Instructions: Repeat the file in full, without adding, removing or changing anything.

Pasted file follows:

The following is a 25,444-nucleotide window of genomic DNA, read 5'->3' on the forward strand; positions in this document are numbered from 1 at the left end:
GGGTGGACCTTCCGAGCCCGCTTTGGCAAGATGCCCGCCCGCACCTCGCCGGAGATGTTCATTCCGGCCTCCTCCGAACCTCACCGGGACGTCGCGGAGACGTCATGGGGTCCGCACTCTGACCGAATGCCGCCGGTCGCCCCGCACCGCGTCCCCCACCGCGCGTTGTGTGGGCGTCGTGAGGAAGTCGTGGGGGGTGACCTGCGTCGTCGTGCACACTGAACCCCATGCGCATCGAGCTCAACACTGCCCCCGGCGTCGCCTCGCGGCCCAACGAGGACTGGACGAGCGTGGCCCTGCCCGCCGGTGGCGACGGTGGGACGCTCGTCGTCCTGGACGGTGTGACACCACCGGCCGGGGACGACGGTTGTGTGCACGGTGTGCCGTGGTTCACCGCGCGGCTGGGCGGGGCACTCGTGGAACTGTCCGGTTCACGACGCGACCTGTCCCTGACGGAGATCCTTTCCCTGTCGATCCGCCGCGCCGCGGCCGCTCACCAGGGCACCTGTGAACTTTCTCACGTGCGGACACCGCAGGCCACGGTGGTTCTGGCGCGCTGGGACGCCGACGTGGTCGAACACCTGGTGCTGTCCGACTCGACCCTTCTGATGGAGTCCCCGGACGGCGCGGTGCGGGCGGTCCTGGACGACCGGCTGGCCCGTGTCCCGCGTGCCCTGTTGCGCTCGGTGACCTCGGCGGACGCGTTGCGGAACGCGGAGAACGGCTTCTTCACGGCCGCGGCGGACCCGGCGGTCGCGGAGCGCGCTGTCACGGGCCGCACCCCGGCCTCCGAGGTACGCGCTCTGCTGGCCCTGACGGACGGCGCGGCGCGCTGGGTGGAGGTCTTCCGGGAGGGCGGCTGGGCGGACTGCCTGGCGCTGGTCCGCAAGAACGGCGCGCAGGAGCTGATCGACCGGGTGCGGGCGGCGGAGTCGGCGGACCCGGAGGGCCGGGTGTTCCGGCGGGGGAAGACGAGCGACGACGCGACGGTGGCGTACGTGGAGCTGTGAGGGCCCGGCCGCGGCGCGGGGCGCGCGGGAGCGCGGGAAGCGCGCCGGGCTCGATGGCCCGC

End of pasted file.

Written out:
The following is a 25,444-nucleotide window of genomic DNA, read 5'->3' on the forward strand; positions in this document are numbered from 1 at the left end:
GGGTGGACCTTCCGAGCCCGCTTTGGCAAGATGCCCGCCCGCACCTCGCCGGAGATGTTCATTCCGGCCTCCTCCGAACCTCACCGGGACGTCGCGGAGACGTCATGGGGTCCGCACTCTGACCGAATGCCGCCGGTCGCCCCGCACCGCGTCCCCCACCGCGCGTTGTGTGGGCGTCGTGAGGAAGTCGTGGGGGGTGACCTGCGTCGTCGTGCACACTGAACCCCATGCGCATCGAGCTCAACACTGCCCCCGGCGTCGCCTCGCGGCCCAACGAGGACTGGACGAGCGTGGCCCTGCCCGCCGGTGGCGACGGTGGGACGCTCGTCGTCCTGGACGGTGTGACACCACCGGCCGGGGACGACGGTTGTGTGCACGGTGTGCCGTGGTTCACCGCGCGGCTGGGCGGGGCACTCGTGGAACTGTCCGGTTCACGACGCGACCTGTCCCTGACGGAGATCCTTTCCCTGTCGATCCGCCGCGCCGCGGCCGCTCACCAGGGCACCTGTGAACTTTCTCACGTGCGGACACCGCAGGCCACGGTGGTTCTGGCGCGCTGGGACGCCGACGTGGTCGAACACCTGGTGCTGTCCGACTCGACCCTTCTGATGGAGTCCCCGGACGGCGCGGTGCGGGCGGTCCTGGACGACCGGCTGGCCCGTGTCCCGCGTGCCCTGTTGCGCTCGGTGACCTCGGCGGACGCGTTGCGGAACGCGGAGAACGGCTTCTTCACGGCCGCGGCGGACCCGGCGGTCGCGGAGCGCGCTGTCACGGGCCGCACCCCGGCCTCCGAGGTACGCGCTCTGCTGGCCCTGACGGACGGCGCGGCGCGCTGGGTGGAGGTCTTCCGGGAGGGCGGCTGGGCGGACTGCCTGGCGCTGGTCCGCAAGAACGGCGCGCAGGAGCTGATCGACCGGGTGCGGGCGGCGGAGTCGGCGGACCCGGAGGGCCGGGTGTTCCGGCGGGGGAAGACGAGCGACGACGCGACGGTGGCGTACGTGGAGCTGTGAGGGCCCGGCCGCGGCGCGGGGCGCGCGGGAGCGCGGGAAGCGCGCCGGGCTCGATGGCCCGC